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Discovery to take viewers to Pluto in a global special
MUMBAI: Infotainment broadcaster Discovery has announced a new one-hour special that follows Nasa on the first encounter to the hotly debated former planet Pluto.
Discovery’s Dr. Dan Riskin anchors from mission central in Maryland.
Produced by Canada’s Exploration Production, ‘Pluto: First Encounter’ will air first in Canada on 15 July and then across Discovery International networks in dozens of countries around the world including India, the UK, Scandinavia, China, Australia, South America, and the US.
Viewers are invited to follow Pluto’s progress via Discovery.ca and through social platforms using #PlutoFlyBy.
“Pluto is an outlier in every sense of the word. It has a tilted orbit, a giant moon locked into a static spot in the sky, and four more exotic moons spinning around in chaos. Everything we know about Pluto is already super-weird, and we haven’t even seen it up close yet. This is going to be amazing,” said Riskin.
Moving at breakneck speeds to the edge of the solar system for nearly a decade, the mission to Pluto is less than a month away from mankind’s closest approach to the mysterious and contentious dwarf planet. The special joins the New Horizons’ epic quest led by NASA as the spacecraft completes its flyby, capturing first-ever images of the icy dwarf planet and its moons.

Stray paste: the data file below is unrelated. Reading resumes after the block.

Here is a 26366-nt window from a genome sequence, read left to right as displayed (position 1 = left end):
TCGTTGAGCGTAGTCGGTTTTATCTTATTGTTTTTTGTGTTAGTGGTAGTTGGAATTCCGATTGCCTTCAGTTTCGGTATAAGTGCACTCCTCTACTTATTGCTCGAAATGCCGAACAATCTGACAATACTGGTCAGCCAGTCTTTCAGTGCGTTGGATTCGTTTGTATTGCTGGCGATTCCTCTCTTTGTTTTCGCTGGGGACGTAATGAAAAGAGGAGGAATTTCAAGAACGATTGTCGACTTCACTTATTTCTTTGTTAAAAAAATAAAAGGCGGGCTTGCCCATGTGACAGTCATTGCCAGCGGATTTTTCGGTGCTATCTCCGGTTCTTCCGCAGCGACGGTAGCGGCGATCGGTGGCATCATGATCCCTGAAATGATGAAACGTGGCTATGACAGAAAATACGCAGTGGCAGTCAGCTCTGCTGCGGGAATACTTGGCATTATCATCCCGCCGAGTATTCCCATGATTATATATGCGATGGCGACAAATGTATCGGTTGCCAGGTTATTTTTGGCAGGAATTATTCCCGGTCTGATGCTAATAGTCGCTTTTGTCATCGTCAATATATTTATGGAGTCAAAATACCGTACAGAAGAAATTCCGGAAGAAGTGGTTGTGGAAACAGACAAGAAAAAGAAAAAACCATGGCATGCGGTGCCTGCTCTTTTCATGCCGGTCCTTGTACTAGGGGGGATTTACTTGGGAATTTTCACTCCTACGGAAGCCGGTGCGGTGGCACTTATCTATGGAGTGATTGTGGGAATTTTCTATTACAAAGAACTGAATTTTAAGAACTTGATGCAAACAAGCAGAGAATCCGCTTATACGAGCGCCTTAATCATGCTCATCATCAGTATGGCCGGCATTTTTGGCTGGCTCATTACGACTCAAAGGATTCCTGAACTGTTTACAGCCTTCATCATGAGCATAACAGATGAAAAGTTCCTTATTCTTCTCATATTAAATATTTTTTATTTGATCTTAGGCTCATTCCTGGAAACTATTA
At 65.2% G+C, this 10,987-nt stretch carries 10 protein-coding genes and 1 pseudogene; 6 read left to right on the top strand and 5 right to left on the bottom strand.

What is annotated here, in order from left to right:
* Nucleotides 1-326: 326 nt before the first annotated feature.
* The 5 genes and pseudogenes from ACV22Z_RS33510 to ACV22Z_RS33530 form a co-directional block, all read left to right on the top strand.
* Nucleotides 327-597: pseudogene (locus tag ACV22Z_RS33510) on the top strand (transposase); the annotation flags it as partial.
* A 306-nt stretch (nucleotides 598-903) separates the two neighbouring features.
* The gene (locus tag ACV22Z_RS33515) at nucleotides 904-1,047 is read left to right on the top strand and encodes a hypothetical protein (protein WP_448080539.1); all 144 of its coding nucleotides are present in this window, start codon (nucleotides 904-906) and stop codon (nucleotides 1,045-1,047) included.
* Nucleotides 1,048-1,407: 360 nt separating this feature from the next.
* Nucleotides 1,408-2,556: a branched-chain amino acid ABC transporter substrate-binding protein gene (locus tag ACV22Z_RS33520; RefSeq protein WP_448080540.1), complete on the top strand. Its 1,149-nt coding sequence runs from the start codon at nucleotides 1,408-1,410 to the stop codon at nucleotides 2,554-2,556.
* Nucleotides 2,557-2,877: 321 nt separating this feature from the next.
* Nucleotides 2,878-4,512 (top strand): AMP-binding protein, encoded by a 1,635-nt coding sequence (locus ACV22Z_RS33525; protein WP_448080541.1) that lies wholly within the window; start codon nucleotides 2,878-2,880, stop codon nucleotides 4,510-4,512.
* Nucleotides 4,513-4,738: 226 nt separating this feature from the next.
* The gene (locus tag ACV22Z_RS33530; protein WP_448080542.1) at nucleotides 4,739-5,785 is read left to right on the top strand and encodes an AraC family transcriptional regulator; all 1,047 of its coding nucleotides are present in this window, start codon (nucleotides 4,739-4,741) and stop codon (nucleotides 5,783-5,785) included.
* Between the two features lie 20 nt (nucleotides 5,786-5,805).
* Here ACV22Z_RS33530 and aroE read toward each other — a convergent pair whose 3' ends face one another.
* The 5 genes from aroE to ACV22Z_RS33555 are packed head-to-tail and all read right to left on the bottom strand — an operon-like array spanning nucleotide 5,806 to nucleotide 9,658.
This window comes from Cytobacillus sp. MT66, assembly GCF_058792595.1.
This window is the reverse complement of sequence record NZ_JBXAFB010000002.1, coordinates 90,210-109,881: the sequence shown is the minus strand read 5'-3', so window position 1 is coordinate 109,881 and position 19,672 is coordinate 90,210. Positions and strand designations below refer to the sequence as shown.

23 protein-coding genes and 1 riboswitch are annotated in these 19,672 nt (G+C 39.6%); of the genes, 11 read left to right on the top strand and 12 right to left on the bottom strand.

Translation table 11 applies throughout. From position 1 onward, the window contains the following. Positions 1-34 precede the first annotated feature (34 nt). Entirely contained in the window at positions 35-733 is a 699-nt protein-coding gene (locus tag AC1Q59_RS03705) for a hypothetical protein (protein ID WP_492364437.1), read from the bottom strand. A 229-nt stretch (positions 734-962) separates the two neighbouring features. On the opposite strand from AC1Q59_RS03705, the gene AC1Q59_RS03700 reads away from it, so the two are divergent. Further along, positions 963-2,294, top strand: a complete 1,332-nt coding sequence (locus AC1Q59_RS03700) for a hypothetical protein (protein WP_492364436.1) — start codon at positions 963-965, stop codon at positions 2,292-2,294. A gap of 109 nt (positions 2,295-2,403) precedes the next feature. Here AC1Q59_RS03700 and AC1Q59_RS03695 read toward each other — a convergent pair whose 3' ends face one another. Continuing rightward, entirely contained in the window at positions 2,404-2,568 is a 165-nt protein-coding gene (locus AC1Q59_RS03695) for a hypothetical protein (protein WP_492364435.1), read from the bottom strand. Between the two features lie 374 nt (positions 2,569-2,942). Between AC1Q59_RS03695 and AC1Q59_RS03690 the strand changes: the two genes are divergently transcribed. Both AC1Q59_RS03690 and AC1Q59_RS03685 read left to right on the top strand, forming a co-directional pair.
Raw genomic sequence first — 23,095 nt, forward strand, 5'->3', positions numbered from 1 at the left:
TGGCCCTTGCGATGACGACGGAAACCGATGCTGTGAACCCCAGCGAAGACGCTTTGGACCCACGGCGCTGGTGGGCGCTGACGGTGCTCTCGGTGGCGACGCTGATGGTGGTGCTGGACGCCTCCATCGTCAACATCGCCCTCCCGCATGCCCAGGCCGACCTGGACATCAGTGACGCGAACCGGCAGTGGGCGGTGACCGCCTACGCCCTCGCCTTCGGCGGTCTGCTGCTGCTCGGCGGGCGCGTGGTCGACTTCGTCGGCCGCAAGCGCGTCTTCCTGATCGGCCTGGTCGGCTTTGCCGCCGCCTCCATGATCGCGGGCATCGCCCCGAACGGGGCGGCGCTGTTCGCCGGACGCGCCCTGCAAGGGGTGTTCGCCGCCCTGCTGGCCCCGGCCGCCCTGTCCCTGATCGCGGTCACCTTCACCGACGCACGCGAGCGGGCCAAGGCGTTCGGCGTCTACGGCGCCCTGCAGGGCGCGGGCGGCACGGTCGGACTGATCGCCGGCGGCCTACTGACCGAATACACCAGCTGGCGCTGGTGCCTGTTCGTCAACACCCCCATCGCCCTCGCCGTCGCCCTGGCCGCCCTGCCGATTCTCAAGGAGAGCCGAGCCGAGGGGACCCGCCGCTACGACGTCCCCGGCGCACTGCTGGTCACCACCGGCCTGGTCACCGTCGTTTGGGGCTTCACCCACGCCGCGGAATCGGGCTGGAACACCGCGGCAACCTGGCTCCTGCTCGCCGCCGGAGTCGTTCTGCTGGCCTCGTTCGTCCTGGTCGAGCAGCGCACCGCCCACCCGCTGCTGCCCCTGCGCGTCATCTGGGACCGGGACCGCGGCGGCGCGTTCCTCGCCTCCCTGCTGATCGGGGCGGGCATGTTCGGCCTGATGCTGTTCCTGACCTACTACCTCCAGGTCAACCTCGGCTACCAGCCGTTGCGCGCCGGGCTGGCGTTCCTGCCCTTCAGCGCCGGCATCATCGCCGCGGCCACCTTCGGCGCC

The special chronicles the journey that will bring the former ninth planet into focus. Could this encounter reignite the debate over Pluto’s planetary status or will seeing Pluto up close give greater importance to dwarf planets spinning at the edge of the solar system five billion kilometres away? This dramatic mission will shed new light on the former ninth planet, promising fresh clues about the birth of our solar system and perhaps life on earth.
The special is a chance at solving a mystery – an outcome that might give new understanding of Pluto’s relevance in the solar system and potentially life on earth. Nasa’s New Horizons mission launched in 2006, a piano-sized spacecraft that became the fastest ever launched, reaching the moon in just nine hours – ten times faster than any Apollo mission. The hurtling craft reached Jupiter in slightly more than a year when other missions took more than six. For nearly a decade, New Horizons has been travelling at breakneck speeds, racing to the very edges of the solar system to a region of space known as the Kuiper Belt, where the icy relics of the solar system drift. These relics, thought to carry the beginnings of life, provide clues to how the solar system’s bigger planets formed. Viewers will be presented with opinions and perspectives from those who are steadfast in championing Pluto as a ninth planet, as well as those staunchly opposed.